Katherine Farbe | 3/22/2014 12:34:03 AM
Glancing at the two words above, one may think that I’m attempting to debut an innovative new health dish; however, what I’m about to share may positively change the way you eat your most favorite dishes forever! Spaghetti squash, or Curcubita pepo, is a variation of winter squash that has a spaghetti noodle-like consistency. In order to grow your own spaghetti squash, you will need full sunlight and loose, fertile soil. Now is actually the perfect time in the Louisiana climate to begin planting your seeds as our last winter freeze is said to have passed. If you are starting from a squash transplant, you want to aim for approximately 2 weeks after the last frost to ground your plant. Spaghetti squash can be found pretty regularly in the supermarkets but if you’re looking for locally grown, you should check out the farmer’s market between the months of June and September.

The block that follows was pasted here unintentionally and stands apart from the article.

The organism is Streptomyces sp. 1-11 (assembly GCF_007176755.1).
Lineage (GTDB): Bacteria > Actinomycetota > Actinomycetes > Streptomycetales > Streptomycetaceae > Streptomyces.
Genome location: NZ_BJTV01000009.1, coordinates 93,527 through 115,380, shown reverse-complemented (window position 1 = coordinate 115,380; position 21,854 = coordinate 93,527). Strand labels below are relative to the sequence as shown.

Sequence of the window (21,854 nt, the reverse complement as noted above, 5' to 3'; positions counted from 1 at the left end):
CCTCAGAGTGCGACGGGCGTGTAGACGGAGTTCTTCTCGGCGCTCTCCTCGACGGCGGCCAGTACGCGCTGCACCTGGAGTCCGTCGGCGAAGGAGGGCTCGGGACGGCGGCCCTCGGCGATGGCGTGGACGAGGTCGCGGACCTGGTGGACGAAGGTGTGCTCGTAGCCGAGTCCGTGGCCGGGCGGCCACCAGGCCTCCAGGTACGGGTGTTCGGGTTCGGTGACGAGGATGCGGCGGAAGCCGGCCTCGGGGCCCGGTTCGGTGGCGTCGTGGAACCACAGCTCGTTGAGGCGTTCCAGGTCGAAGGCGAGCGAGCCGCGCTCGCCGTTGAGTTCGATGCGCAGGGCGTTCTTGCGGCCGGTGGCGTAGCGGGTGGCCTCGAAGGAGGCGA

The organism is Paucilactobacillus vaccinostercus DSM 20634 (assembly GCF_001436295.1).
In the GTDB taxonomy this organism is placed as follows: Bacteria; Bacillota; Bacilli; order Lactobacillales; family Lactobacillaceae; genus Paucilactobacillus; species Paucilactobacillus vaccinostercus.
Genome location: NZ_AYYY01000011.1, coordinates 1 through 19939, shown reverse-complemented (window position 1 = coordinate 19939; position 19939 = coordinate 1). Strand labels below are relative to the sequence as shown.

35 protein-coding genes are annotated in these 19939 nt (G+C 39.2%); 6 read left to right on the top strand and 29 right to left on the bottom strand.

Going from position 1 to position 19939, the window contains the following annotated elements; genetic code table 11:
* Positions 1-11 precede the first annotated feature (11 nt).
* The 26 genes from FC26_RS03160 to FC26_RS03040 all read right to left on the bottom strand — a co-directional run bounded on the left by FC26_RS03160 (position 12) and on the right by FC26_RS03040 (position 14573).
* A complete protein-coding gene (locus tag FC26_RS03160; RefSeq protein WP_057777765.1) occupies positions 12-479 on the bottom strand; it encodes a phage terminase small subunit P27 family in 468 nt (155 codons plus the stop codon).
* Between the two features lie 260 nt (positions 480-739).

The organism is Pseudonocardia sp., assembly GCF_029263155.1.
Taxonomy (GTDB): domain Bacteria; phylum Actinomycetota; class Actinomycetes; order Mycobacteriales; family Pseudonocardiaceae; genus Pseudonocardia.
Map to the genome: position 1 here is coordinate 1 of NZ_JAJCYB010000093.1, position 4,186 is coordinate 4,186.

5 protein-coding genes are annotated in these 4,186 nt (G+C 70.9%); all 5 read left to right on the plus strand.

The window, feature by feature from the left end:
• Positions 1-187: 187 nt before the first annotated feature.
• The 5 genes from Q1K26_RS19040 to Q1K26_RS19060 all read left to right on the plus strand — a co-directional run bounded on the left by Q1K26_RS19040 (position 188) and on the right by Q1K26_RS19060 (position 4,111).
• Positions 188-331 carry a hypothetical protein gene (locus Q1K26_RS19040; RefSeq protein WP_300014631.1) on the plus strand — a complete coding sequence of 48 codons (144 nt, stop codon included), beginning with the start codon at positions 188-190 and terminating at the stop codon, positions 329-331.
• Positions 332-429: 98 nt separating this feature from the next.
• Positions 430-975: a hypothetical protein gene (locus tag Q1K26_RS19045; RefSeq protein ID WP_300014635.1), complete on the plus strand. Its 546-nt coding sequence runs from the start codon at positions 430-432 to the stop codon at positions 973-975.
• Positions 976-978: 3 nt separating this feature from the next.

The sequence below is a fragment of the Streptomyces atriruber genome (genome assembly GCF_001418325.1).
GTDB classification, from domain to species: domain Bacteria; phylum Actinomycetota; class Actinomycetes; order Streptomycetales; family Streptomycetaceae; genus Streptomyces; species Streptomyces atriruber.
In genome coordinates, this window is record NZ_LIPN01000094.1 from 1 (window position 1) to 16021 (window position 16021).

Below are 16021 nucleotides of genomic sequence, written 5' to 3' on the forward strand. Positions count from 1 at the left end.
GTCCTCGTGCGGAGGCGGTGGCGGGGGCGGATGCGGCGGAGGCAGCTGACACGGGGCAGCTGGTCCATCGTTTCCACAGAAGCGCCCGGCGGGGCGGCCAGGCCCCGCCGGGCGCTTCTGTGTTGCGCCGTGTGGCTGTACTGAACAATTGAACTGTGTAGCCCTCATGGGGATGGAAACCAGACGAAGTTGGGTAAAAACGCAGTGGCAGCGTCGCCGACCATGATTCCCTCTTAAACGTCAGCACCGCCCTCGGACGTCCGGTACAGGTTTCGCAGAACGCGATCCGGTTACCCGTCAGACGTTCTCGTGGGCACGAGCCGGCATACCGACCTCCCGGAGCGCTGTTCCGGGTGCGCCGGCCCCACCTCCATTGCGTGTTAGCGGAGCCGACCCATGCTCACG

Now let’s get to the nutritional component of consuming spaghetti squash! Spaghetti squash is an excellent source of vitamin C and dietary fiber. It is also a good source of niacin, vitamin B6, pantothenic acid, potassium and manganese. So what does this mean in terms of health benefits?
-Reduced risk of heart disease and some cancers
-Promotes healthy cell functioning
-Prevents cell damage
-Helps to lower blood pressure
-Promotes proper brain functioning
-Has anti-inflammatory properties
-Promotes a healthy weight
Something that is special about this particular vegetable is that it can serve as a nutrient packed alternative to regular pasta. It has a similar consistency and taste to regular pasta while providing your body with copious amounts of vitamins, minerals, and dietary fiber. To prepare, start by cutting the squash in half, lengthwise. Scrape out the seeds and pulp.
-Bake with the rind side up for 30 to 40 minutes at 375 degrees.
-Microwave for 6 to 8 minutes.
-Boil for about 20 minutes.
After the cooking portion is complete, you can separate the strands by raking a fork from stem to stem.
You can enjoy your spaghetti squash in the same fashion you would any pasta. Spaghetti and meatballs and Fettuccini Alfredo are two I would recommend testing out!
Self Nutrition Data
The LSU AgCenter and the LSU College of Agriculture